2022 Ancestor's Trail Hike   

Tracing our common ancestry with all other multicellular life 
over the last billion years of evolutionary time. 
A 12.5k hike where each average stride = 60,000 years. 

Our last hike took place on
Sunday July 10th at 8:00am from Erindale Park
NEW: Hike at your own pace using our new
YourAudioTour app
Free download may be available past July 16, 2022

Our previous event (pre COVID) happened on Sunday, June 23, 2019

Check out my blog post on our 2022 Ancestor's Trail Hike

2022 Theme:   "Why we shouldn't eat our cousins"

We have just come through one of the most devastating pandemics in living history which were preceded by warning infections of SARS, MERS and Ebola.  What connects these as well as the last pandemic, the Spanish 'Flu, is that they were all caused by animal viruses that became infectious to humans and mutated to be contagious between people.  As we increase our consumption of both farmed and wild meats, including fish, we run the risk of triggering another pandemic which may not take another 100 years.  Climate change is being driven largely by deforestation and animal agriculture.  The most important and pervasive human health diseases of coronary vessel occlusion and many cancers can be traced back to meat consumption.  We can dial back much of these by eating less meat, not to mention the welfare of those raised to provide meat, dairy and eggs. The promise of raising insects for protein makes it vital to understand that sentience should be our hallmark for reducing animal exploitation.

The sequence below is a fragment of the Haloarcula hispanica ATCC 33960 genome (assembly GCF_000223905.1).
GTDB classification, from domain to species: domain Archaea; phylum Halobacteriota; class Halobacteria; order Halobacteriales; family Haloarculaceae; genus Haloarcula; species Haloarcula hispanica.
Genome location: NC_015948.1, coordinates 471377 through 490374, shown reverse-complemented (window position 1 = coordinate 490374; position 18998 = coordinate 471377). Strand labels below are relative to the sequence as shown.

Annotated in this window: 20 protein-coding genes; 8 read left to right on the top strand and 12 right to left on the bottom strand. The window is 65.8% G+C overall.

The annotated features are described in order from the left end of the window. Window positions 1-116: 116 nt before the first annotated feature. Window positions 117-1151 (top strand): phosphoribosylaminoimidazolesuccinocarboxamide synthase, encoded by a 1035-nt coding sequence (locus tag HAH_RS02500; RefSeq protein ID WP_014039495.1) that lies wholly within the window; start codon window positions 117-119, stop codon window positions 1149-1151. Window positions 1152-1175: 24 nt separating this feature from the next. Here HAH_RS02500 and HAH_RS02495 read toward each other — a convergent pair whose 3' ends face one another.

June 23, 2019

We had a great hike this year with an excellent turn out and awesome weather.  Except for a minor inconvenience of trail closure causing us to turn back just north of Eglinton, we managed to get to the end with enough time to enjoy our barbeque lunch and not keep the return bus waiting too long!  Thank you to all who participated this year and I hope to see you on the trail again next year.

Kevin Saldanha

Theme for the 2019 hike:
"The Sixth Great Extinction"

The Holocene extinction, otherwise referred to as the Sixth extinction or Anthropocene extinction, is the ongoing extinction event of speciesduring the present Holocene epoch, mainly as a result of human activity.[1][2] The large number of extinctions spans numerous families of plants and animals, including mammals, birds, amphibians, reptiles and arthropods. With widespread degradation of highly biodiverse habitats such as coral reefsand rainforests, as well as other areas, the vast majority of these extinctions are thought to be undocumented, as no one is even aware of the existence of the species before they go extinct, or no one has yet discovered their extinction. The current rate of extinction of species is estimated at 100 to 1,000 times higher than natural background rates.[3][4][5][2]